I took notes as we rode along in the horse-drawn wagon with Anne and Matthew, their hopefulness electric for different reasons. Anne imagines a future whose luck has finally turned. She's about to cash in on every injustice the world has dealt her. At last, she is wanted. Someone came for her. She will be loved. "Home," she sighs. "What a wonderful word."


This is what we come for, right? This is why we're here, to watch this lush Canadian unfolding of a wholesome, newborn family, before our tender eyes.

We want it, but only from a safe distance.

Why? Why does our compassion for the orphan, the poor, the difficult, the cast-out, so often meets its capacity before we've crossed over from hypothetical to real-life messy? How can we root for Anne, cry real tears for her, love her with our whole hearts, dream about sharing her with our daughters one day, yet be so disinclined to invite her into our actual homes?

I know so many Annes with an E.
We all do.

This morning I drove an Anne to a church food pantry downtown. I stood awkwardly at the periphery, twitchy-skinned from my nearness to her need. I watched as she was kindly told she could take two items from each bin - two boxes of off-brand spaghetti, two cans of tuna, two boxes of rice, two cans of peas. She moved haltingly, hesitant to accept all that was offered. She made eye contact, thanked the older woman profusely, attempted small talk. I watched and waited, trying not to feel too much.

I know an Anne who gets four hours of free time every week, but has no where to spend it. "You're the only sober people I know," she told me once, shrugging her shoulders.

I know an Anne who is sixty-five years old, and needs the occasional comfort of chaos like she needs blood pressure meds and air.

I know Annes with no teeth who smile anyway. I know Annes with tattooed necks and shredded confidence. I know Annes desperate for affordable housing, desperate for a job, desperate for someone to understand who they have been and love them anyway.

I know so many Annes who fold in on themselves, dreaming up a new narrative because the real one scorched their long-term memory and they're scared to death of remembering. Their lake of shining waters is an income tax return, a debt finally paid, the baby growing in their uterus despite everyone saying they aren't ready, they'll never be ready, they won't do right by that baby.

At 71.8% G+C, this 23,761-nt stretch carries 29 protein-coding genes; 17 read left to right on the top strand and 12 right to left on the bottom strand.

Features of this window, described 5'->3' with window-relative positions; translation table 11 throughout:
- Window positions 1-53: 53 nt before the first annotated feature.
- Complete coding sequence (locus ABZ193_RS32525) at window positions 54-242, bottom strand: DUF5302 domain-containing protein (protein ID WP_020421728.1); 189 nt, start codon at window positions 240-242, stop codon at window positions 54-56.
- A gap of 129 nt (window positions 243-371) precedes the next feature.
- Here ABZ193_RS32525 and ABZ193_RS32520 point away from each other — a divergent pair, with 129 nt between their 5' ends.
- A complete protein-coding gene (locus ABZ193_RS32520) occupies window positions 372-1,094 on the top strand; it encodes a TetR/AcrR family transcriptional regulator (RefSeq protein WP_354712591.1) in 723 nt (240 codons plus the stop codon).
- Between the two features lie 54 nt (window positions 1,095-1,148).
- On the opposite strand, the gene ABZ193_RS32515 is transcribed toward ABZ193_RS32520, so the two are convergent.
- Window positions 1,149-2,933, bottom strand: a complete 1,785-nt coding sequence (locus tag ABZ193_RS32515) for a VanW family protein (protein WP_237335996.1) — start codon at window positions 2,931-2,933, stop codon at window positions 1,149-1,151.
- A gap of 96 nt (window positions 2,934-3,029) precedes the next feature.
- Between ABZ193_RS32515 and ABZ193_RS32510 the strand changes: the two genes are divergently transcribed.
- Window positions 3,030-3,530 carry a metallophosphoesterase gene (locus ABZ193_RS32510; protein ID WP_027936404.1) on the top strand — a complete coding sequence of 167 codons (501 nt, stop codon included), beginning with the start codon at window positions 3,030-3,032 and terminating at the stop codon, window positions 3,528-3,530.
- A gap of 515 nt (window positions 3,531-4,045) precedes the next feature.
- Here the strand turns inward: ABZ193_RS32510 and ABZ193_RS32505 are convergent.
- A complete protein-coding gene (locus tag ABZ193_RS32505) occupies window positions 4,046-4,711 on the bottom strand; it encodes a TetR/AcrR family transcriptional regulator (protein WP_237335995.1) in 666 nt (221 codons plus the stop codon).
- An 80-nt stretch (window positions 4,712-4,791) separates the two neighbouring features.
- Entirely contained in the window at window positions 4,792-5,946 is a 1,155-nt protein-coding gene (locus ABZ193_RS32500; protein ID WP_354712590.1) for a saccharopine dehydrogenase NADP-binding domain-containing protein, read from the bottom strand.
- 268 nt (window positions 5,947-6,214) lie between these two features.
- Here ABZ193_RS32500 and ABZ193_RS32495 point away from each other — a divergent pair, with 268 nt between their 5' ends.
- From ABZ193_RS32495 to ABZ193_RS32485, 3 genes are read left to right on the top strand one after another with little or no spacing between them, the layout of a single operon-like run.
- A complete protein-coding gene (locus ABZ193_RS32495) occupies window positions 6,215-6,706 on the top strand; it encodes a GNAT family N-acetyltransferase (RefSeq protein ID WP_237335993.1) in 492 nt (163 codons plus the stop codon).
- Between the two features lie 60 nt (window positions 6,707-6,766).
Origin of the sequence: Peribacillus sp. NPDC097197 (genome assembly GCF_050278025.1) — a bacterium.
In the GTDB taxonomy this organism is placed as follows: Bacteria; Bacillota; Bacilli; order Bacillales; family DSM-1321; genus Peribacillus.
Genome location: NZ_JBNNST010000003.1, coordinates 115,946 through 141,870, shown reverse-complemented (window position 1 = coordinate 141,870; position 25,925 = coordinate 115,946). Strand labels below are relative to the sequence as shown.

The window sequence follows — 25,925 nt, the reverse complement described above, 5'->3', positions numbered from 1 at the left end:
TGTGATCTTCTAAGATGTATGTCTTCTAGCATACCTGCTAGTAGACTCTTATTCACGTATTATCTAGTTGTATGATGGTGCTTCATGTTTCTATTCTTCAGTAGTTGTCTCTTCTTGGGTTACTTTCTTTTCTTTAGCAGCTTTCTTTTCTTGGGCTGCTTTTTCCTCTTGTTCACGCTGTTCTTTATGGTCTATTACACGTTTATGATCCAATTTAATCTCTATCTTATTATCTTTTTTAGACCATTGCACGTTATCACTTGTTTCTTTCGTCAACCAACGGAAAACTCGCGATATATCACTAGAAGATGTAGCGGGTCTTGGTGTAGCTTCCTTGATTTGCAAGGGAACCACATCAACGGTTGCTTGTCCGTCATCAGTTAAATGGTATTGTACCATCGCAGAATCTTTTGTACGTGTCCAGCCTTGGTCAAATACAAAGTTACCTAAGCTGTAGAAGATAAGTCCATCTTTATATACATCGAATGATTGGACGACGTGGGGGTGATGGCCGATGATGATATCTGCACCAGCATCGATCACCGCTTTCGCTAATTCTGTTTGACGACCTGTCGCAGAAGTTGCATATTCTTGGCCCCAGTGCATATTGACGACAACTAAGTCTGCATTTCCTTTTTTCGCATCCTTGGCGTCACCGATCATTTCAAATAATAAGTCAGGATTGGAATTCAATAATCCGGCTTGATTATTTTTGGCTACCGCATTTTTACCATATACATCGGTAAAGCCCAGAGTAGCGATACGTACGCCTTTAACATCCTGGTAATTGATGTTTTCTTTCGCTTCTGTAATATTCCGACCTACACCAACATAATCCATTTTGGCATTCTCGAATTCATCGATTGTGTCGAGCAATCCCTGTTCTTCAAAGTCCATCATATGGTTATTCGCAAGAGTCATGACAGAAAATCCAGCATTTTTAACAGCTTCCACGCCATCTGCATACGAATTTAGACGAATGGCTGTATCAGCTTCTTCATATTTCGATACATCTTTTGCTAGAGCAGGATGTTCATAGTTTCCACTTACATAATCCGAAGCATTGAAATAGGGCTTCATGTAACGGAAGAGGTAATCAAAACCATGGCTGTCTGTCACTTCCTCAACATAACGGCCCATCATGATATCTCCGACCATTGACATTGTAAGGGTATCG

They wrap themselves in name-brand shirts and pretend to be kings. They choose new names because the one they were given has never been enough, never served them well.

The Annes I love lash out with their words sometimes, but we don't applaud their resilience. We don't admire their quick wit or commend their courage. We call them crazy, not whimsical. They're disrespectful, not "sassy."

"You can't make up a family. Only kin is kin," Marilla Cuthbert tells Anne upon her mistaken arrival. Anne already knows better. We all know better. We know how this story will end, and we cheer from under our Target throws, under our mortgaged roofs. Our hand hovers salty over the popcorn bowl and we smile. We watch Anne's family unfold, transfixed. Marilla has no idea! we think. She's so wrong!

But is she?

Is she wrong enough that we will prove it?

I think we will. The biggest change is often measures in fractions, in blinks. It's long in the making and I'm encouraged. I read your emails and hear your stories. "What do we do?"  you ask. "Where do we start?"

We start right here, wherever our feet are standing. We start right now.